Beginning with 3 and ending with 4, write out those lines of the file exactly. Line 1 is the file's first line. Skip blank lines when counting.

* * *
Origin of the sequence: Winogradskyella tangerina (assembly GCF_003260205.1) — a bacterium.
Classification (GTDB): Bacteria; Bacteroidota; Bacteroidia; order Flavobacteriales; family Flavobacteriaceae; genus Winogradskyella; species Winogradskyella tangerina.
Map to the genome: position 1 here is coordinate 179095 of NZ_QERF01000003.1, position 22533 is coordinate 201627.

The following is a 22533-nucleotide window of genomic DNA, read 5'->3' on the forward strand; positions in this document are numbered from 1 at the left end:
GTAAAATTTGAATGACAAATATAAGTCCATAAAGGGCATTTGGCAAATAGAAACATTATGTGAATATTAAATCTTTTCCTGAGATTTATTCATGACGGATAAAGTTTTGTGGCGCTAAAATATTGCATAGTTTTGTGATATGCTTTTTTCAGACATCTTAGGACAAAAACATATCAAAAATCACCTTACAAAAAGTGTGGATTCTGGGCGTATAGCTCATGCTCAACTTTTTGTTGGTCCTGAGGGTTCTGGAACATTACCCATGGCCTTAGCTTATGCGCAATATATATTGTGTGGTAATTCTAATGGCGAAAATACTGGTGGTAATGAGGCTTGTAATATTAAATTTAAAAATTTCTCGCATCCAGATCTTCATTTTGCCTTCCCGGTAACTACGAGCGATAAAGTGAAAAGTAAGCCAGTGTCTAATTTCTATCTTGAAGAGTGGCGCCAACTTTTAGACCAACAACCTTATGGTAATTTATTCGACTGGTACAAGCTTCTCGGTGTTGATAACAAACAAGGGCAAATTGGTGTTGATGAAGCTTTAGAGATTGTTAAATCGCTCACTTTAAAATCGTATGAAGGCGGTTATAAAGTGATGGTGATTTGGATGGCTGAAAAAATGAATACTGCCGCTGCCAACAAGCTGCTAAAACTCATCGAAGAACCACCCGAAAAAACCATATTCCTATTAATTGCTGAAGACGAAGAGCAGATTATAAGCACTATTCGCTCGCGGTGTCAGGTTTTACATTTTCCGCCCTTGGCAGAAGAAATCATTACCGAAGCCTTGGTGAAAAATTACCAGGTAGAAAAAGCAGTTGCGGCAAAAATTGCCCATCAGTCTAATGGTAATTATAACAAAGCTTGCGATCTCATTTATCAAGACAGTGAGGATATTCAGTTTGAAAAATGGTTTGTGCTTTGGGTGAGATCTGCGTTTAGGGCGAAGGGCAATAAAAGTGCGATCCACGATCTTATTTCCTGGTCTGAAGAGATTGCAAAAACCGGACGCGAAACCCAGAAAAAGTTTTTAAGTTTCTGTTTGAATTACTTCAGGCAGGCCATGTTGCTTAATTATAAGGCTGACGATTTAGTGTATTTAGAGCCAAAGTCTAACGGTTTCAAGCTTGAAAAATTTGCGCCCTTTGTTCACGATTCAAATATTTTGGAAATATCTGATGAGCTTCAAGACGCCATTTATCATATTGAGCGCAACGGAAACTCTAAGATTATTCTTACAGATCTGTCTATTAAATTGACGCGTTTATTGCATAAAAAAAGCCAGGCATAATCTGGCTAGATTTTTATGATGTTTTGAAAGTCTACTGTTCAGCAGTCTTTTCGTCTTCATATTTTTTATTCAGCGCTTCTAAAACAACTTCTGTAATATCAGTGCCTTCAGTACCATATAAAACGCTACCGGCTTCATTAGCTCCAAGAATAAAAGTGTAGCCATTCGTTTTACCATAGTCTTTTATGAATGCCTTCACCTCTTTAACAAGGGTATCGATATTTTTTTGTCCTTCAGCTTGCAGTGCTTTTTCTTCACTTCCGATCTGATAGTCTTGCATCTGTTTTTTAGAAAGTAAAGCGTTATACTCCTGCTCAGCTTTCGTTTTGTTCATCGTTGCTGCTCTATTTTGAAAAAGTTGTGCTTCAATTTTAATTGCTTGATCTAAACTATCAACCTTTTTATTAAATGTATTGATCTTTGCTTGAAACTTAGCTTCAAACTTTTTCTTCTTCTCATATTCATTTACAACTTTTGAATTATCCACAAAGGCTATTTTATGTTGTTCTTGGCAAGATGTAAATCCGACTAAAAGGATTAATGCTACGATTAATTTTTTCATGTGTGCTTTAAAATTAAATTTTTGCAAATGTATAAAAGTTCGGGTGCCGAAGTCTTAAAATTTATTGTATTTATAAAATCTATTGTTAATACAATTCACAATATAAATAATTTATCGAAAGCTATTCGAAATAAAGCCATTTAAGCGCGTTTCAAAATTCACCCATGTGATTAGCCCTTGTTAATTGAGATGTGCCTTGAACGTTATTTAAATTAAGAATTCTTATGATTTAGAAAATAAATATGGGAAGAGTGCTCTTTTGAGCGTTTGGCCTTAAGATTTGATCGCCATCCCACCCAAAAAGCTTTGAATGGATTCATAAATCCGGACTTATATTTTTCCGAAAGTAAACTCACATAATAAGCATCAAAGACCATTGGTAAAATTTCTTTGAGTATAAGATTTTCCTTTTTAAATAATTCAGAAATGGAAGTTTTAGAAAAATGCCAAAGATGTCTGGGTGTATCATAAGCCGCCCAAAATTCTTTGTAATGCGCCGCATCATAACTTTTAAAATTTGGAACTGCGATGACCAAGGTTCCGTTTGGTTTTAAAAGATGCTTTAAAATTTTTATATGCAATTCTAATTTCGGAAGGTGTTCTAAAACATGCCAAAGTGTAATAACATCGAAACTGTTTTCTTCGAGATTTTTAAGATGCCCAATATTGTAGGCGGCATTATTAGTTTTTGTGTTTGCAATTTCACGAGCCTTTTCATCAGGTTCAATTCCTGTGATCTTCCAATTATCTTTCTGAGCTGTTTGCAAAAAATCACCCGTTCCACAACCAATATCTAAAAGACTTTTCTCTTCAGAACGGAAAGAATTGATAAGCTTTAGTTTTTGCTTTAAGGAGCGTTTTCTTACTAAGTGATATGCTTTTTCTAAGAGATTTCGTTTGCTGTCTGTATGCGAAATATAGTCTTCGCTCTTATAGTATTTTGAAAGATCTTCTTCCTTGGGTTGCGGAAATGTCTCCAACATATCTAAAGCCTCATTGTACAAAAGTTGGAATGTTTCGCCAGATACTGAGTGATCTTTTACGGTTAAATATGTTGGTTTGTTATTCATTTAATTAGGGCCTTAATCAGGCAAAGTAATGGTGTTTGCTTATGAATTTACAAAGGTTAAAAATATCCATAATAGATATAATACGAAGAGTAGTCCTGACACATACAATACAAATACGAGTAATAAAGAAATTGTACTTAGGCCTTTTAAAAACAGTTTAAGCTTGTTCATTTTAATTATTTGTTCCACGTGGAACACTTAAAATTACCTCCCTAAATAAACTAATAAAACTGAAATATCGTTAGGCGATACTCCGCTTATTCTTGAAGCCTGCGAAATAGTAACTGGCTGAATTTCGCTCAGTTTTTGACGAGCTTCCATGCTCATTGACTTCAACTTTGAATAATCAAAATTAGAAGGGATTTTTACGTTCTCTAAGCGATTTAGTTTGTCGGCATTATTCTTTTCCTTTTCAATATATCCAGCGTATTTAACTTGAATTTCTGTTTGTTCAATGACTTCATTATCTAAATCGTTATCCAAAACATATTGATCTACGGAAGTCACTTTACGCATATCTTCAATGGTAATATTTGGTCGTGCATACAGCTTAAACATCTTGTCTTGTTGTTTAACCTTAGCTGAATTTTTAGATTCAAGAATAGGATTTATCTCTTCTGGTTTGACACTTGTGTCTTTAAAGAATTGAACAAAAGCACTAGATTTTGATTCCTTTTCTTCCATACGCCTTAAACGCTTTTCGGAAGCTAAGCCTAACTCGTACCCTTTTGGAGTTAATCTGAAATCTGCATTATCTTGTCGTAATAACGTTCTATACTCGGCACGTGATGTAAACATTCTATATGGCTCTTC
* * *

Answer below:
Map to the genome: position 1 here is coordinate 179095 of NZ_QERF01000003.1, position 22533 is coordinate 201627.

The following is a 22533-nucleotide window of genomic DNA, read 5'->3' on the forward strand; positions in this document are numbered from 1 at the left end: